As progesterone spikes, even your supporting discs and ligaments in your back are affected.  The loosened joints and ligaments can lead to discomfort, pain, and backaches.  As your body changes, your center of gravity will change with it, and the strain on your back becomes even greater with exaggerated postures to cope and increased strain from weight gain.


Can you test for pregnancy at 10 DPO?

While you can test for pregnancy at any time, 10 DPO is very early on the pregnancy timeline.  Research shows that the majority of women experience implantation between 8 – 10 DPO, meaning it’s not unrealistic to take a 10 DPO pregnancy test and get a positive result, but a 10 DPO BFN (big fat negative) isn’t out of the question either.

Knowing what to look for and how to read a pregnancy test is always a good idea, especially if you are testing early.  Your results of any test at this stage are simply too early to be considered reliable.  Waiting until the date of your next period (when your body will be secreting enough hCG to be detected by home pregnancy tests) will always give you more reliable results.

Tracking your ovulation to know where you’re at in your cycle and your exact fertile window helps to take some of the guesswork out of the process and can give you more confidence for pregnancy tests as early as 10 DPO.

10 DPO and negative pregnancy test (BFN)

10 DPO is very early to take a pregnancy test but having no symptoms at 10 DPO doesn’t mean it will come back negative. Home tests rely on detecting the hormone hCG which can take up to two days to show up in urine.   At 10 DPO, even if you are pregnant, your body may not have produced enough hCG yet to be detectable by home tests.  Taking a pregnancy test too early can lead to a false-negative result so waiting until you’ve missed your period is always recommended.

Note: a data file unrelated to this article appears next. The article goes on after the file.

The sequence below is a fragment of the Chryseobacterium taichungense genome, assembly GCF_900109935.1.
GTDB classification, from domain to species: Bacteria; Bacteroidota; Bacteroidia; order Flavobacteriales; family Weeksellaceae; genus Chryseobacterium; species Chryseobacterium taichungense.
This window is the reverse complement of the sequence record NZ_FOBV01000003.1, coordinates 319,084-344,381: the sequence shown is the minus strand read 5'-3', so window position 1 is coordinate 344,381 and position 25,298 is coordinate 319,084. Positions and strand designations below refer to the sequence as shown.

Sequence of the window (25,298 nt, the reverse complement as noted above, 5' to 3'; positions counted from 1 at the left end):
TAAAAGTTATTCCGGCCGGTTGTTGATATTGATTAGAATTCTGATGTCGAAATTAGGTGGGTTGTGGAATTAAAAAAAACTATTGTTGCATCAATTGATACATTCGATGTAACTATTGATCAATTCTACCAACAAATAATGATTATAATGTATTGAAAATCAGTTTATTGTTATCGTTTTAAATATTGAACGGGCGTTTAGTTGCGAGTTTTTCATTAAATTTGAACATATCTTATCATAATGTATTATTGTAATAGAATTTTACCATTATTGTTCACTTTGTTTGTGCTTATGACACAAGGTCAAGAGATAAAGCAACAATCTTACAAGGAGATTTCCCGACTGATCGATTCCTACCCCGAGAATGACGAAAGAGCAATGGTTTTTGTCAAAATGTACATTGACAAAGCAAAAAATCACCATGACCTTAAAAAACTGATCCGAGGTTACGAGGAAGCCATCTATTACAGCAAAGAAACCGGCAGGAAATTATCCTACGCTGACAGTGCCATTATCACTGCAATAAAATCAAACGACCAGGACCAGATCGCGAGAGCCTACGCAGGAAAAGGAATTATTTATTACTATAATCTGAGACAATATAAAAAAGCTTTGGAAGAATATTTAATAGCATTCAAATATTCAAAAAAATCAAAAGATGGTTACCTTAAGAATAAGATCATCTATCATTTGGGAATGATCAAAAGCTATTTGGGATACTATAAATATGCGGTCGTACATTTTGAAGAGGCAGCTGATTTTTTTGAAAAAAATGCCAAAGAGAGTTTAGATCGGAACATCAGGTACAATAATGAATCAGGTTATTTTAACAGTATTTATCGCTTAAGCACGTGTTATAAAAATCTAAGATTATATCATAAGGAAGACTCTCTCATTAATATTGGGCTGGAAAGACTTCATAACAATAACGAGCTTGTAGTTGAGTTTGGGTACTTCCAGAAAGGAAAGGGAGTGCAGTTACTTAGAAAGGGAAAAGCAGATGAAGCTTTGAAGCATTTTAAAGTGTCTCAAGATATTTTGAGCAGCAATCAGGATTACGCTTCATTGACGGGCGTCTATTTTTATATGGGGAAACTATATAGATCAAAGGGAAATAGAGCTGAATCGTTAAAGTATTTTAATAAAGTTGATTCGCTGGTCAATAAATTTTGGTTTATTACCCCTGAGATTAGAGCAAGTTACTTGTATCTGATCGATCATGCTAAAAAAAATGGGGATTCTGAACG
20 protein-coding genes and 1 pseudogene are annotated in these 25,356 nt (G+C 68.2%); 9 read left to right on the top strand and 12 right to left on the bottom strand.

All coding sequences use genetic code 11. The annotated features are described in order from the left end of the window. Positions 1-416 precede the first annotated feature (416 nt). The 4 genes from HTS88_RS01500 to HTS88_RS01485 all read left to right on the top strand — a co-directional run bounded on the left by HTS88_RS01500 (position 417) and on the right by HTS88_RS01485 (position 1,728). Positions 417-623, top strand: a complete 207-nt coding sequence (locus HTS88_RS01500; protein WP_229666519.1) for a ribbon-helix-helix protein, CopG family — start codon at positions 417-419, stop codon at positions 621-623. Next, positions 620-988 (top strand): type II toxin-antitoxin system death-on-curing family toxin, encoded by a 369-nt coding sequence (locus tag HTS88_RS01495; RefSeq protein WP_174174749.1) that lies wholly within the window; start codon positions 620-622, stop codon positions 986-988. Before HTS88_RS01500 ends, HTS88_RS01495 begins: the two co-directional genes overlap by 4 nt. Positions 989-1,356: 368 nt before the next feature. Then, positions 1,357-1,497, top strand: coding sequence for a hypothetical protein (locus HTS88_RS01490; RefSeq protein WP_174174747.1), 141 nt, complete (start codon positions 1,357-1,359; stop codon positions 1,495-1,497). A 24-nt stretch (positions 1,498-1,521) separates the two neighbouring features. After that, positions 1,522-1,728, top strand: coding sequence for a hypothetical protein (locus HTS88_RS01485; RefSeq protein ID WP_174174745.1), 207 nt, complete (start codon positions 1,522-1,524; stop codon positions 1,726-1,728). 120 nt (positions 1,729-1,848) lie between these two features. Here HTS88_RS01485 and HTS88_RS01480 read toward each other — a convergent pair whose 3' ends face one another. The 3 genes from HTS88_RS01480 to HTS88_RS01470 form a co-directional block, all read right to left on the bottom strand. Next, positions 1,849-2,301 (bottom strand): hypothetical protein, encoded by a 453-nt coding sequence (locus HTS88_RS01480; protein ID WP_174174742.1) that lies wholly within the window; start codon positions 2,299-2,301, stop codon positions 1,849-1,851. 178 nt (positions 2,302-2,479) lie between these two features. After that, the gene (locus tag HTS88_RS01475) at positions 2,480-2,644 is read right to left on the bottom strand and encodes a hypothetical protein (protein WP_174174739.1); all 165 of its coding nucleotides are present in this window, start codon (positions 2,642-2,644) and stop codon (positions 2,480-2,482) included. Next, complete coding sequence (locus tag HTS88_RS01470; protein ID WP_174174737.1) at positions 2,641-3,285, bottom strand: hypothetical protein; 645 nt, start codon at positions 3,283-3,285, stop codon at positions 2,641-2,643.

Tracking your cycle can help you know whether it’s the best time to test since actual ovulation dates vary from woman to woman and cycle to cycle.  Additionally, testing too early could lead to confusing results like faint lines that can be challenging to interpret.  If you get a BFN at 10 DPO, take the test again in a couple of days or after your period is due for more accurate results.

10 DPO and positive pregnancy test (BFP)

Waiting two weeks before taking a pregnancy test obviously gives the most accurate results, but it’s still possible to get a BFP at 10 DPO.  Since implantation is likely to have occurred by this point, you may be able to get a positive pregnancy test result if your body is producing enough hCG.

Keep in mind that hCG baselines and doubling patterns (about every 48 hours after implantation) vary from woman to woman and this can affect the timing and results of your test.  The benefits of tracking when you ovulate, and knowing your precise hormone levels, can also help you test at the right time for a BFP when you are trying to conceive.

If you’ve been trying to conceive, waiting two weeks to test can feel like a lifetime.  While the above signs don’t necessarily indicate pregnancy, if you’ve been experiencing any of these symptoms at 10 DPO, it may be time to test.  Keep in mind that test sensitivity varies and results could be inconsistent.  Knowing your cycle and when you ovulate can help you get the timing just right for a positive pregnancy test.

✔️ Medically Reviewed by Katerina Shkodzik, M.D., OB-GYN

Dr. Katerina Shkodzik is a certified OB-GYN with a special focus on reproductive endocrinology and infertility issues. She has been practising since 2015.

Dr. Shkodzik completed her residency program in the Department of OB/GYN at the Belarusian State Medical University and fellowship program in the Department of Gynecological Surgery at the Medical University of Bialystok, Poland.

Dr. Shkodzik is extensively involved in digital health projects providing her medical expertise and integrating of cutting edge technologies in medical science and clinical practice since 2018.

Dr. Shkodzik has participated in several studies focused on PCOS, endometriosis, menstrual cycle characteristics and their abnormalities based on big data of digital health in collaboration with leading universities.

She believes that paying special attention to women's health is a crucial step to improving the world we live in.